Otherwise, you can take the Boucher Road from the tower. This route will reduce quite a lot the length of your hiking. However, it also means that you will experience less uphill walking on your way back.
How To Get There
Follow the County Road S6 from Highway 76, then turn left twice to the S7. At its end, you will pay $8 to park at the ranger station of the Palomar Mountain State Park. To start your trip, walk down the road heading to West. Once you pass through the employee residence, you will see the split in the route. And the trail is marked clearly to follow.
#2 Palomar Observatory Trail
This trail is a 4.8-mile out-and-back route, which is a pleasant hike with great views. Many people have come to the observatory for years yet still find themselves coming back to the site. And if you want the hiking distance to be longer, you can connect it with the Doane Valley loop trail.
With the elevation gain of more than 900 feet, it is not an easy trail. However, you won’t find the steep slopes. Instead, the steepness increases stably. The terrain is quite enjoyable to hike on. Still, you need to keep your eyes on the signs. In the winter, there is snow on the ground, and it can be slippery in some spots.
This trail, however, is not really a challenging hike, it offers a great half-way getaway. From the Observatory, you will see a very scenic and nice changeup from the chapparal. However, this trail can be buggy at the beginning, and there is quite a lot poison oak in its areas.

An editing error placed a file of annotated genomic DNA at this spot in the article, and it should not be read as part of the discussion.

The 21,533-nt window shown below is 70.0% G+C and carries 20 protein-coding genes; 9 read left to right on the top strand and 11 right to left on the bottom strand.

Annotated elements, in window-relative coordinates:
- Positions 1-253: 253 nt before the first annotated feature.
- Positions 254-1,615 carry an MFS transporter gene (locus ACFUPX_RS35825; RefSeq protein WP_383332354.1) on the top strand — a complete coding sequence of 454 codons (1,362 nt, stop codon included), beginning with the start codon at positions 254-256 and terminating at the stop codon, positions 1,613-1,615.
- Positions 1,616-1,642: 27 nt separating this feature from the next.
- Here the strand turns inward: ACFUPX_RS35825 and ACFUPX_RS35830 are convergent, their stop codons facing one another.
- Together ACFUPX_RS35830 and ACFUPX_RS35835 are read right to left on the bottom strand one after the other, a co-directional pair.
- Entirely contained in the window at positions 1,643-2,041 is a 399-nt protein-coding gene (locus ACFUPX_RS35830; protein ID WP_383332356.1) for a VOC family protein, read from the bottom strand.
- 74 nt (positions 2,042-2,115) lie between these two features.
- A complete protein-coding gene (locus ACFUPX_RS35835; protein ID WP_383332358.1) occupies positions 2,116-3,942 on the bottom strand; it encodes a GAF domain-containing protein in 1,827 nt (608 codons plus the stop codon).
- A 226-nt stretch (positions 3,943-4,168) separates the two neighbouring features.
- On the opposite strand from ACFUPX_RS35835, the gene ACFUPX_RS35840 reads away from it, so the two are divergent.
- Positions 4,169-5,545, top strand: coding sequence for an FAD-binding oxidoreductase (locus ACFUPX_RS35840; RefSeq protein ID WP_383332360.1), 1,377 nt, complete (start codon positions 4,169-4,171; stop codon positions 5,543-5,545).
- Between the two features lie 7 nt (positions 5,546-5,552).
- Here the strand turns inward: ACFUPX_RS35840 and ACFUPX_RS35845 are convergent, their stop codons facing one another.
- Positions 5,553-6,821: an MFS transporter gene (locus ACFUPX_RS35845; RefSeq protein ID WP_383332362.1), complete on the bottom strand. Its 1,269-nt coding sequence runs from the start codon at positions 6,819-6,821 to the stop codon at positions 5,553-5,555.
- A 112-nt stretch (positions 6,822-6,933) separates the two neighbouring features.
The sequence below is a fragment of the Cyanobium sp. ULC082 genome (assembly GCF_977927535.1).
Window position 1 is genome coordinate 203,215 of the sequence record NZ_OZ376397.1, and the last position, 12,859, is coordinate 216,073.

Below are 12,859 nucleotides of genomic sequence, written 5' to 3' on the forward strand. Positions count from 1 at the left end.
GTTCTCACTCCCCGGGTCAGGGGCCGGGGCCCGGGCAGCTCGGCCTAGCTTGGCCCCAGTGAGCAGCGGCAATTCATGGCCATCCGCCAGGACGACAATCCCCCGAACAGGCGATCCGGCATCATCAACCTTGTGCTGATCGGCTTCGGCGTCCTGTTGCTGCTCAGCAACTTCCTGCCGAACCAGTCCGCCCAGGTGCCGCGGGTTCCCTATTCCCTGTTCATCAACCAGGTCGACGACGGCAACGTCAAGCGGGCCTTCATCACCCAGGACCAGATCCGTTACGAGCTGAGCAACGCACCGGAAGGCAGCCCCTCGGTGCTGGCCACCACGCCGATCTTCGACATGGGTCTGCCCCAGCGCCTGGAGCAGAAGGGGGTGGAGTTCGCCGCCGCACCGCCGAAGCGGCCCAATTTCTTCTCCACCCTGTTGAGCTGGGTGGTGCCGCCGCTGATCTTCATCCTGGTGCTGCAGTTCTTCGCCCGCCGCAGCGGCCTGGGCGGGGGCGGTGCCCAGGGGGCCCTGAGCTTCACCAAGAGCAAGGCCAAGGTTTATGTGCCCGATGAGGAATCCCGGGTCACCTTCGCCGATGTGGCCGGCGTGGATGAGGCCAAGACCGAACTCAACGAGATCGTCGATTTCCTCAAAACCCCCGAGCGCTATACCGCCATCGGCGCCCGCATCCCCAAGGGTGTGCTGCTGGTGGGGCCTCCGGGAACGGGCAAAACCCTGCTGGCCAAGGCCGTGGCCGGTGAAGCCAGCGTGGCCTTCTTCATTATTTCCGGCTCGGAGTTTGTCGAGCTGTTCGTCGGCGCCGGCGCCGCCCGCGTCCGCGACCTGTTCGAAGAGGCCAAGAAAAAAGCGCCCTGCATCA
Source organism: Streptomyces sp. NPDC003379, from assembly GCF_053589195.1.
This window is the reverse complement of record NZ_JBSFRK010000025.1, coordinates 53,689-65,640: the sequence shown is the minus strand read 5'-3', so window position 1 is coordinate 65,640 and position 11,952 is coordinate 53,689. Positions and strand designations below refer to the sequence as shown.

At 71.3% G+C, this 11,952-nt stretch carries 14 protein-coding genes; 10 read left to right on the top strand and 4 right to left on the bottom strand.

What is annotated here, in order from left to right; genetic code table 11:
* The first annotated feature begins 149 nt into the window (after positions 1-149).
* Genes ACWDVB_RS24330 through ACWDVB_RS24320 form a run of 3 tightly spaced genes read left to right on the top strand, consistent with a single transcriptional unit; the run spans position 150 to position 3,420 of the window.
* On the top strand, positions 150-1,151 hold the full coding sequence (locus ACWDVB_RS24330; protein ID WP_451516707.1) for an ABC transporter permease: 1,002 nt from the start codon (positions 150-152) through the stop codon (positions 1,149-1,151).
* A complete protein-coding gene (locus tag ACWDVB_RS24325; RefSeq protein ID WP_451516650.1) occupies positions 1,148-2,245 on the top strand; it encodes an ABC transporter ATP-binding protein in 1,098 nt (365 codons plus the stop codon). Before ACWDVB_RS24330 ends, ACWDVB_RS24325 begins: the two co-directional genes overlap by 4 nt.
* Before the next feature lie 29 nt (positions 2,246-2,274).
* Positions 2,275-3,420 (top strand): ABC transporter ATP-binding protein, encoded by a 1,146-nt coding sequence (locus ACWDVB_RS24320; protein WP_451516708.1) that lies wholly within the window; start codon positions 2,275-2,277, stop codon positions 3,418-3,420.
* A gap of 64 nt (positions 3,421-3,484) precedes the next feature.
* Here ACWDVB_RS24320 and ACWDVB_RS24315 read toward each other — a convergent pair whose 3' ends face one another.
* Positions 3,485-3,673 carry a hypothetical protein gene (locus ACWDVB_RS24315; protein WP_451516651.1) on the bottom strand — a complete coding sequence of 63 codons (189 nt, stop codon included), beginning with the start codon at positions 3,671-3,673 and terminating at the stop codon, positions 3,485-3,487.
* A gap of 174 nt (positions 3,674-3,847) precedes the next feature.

How To Get There
From the LA Basin, head to the East on Highway 76 to Road S6. Then, drive north toward the Palomar Mountain and follow S6 to the Observatory Campground. The parking site is next to the amphitheater in the campground. And you must display the Forest Adventure Pass for your vehicle. From here, you can follow the signs to keep your trail on track.
#3 Doane Valley Loop Trail
Much shorter than the Boucher Trail, this loop is a great choice for those who want a relaxing hiking trip. Stretching over only 2.7 miles, the Doane Valley Loop Trail has the elevation gain of more than 400 feet. Thus, trail is kid-friendly, offering the activities of light hiking, walking, and trail running. It’s also an excellent destination to relax near the lake, river and see the wildflowers.
Along the trail, there is a good chance to enjoy the nature, which is one of the finest outdoor areas in California. You will see the vivid life of plants growing in the region and then rest near the relaxing vibe of the Doane Valley Natural Preserve.
This trail overall is an easy walk. It is thus more suitable for families, couples, and those yearning for some chill along the way. However, please note that there are a few steep areas and two stream crossing. Be safe, take it slow, and leave the plants and animals for the next people to enjoy.
How To Get There
On the State Park Road, take a right turn to the Chimney Flat Trail and heading to the right hand to reach the Doane Valley. On the map, you will see this trail is a little on the upright of Boucher Trail, and the Chimney Flat Trail is a little bit down between them.